University of East Anglia (Norwich)

Kai-Uwe Kühn

University of East Anglia (Norwich), Berkeley Research Group (Brussels)
Managing Director

Professor Kai-Uwe Kühn is an economist who has almost thirty years of experience advising private firms and competition authorities. He is a professor of economics and deputy director of the Centre for Competition Policy at the University of East Anglia. From May 2011 to August 2013, Professor Kühn was chief economist at DG Competition, European Commission. He advised the Competition Commissioner on all competition cases and policy initiatives. He led the economic analysis on many large mergers and antitrust cases. Professor Kühn has participated in many complex antitrust matters, starting from Microsoft I on server interoperability and including multiple MFN, brand gating, novel forms of exploitative abuses such as privacy, purchasing alliances and information exchanges. He has recently been advising on the rebuttal of designation decisions for digital platforms under the Digital Markets Act (DMA) and Article 19a of the German competition law and other regulatory matters in the digital economy. He has also acted as an expert in a large number of cartel damages cases and been involved in advising companies involved in large state aid matters.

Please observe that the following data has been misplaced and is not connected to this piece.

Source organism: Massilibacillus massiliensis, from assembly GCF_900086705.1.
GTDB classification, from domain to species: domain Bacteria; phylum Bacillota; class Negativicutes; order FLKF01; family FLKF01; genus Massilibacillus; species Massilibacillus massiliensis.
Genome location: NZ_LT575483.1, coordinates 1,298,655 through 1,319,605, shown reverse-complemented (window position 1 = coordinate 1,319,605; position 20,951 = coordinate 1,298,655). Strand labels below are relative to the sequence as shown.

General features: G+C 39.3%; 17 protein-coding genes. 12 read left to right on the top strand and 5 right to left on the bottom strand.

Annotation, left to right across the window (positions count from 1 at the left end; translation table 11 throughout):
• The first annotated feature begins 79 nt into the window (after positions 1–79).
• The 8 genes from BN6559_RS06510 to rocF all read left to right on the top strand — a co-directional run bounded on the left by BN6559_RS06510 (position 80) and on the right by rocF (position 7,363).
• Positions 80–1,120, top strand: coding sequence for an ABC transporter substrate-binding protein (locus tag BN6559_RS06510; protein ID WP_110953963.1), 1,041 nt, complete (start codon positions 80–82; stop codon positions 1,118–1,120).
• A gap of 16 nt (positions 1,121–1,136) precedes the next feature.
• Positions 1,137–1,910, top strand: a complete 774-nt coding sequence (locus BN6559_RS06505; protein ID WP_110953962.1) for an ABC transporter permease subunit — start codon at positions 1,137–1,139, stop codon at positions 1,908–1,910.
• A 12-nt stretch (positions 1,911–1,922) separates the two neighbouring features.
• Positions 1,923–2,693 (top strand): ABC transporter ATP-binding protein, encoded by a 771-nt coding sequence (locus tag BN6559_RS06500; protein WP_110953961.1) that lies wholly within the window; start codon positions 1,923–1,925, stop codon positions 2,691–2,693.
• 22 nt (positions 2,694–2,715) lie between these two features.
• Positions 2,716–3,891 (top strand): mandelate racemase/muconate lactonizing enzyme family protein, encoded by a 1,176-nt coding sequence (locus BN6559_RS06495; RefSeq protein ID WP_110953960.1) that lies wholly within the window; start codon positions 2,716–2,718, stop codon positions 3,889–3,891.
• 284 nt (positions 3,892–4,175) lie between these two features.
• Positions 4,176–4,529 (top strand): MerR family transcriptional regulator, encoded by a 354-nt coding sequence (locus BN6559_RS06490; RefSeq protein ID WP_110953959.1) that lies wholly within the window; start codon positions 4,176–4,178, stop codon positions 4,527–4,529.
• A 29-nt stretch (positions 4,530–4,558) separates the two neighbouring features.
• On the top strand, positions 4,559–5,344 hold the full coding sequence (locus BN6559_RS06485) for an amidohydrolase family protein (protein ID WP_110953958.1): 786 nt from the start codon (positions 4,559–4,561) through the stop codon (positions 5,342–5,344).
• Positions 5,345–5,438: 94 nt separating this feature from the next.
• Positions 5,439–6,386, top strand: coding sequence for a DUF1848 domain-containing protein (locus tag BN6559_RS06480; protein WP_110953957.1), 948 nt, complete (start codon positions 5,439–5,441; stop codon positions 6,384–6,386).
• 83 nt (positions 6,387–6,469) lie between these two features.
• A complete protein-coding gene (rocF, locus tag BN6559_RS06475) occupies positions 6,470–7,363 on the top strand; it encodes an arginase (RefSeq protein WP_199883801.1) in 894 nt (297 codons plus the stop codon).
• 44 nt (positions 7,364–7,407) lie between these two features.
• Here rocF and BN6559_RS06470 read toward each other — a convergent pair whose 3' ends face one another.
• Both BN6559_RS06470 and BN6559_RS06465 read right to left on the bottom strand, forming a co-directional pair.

Professor Kühn is fluent in German and English.


Linked authors

Berkeley Research Group (New York)
Berkeley Research Group (Brussels)
Berkeley Research Group (Brussels)
University of East Anglia (Norwich)
Competition Policy International (Boston)

18667 | Events


Kai-Uwe Kühn - University of Michigan; CRA
Kai-Uwe Kühn 29 May 2015 Washington, DC


1828 Review

Kai-Uwe Kühn Exploitative abuse: When does enforcement make sense?


Enforcement against the exploitative abuse of a dominant position is not as prominent as other antitrust fields. Although a renaissance of these cases can be experienced in recent years, the evolution is very limited. This editorial discusses the role of enforcement for these practices and (...)

Kai-Uwe Kühn “Good economics” in administrative proceedings: Three challenges


In the last 15 years we have seen a revolution in the use of economics in competition. The central role of economic analysis for good decision making has been acknowledged by the Commission ever since the introduction of a “more economic approach” in merger, antitrust, and state aid policy. (...)


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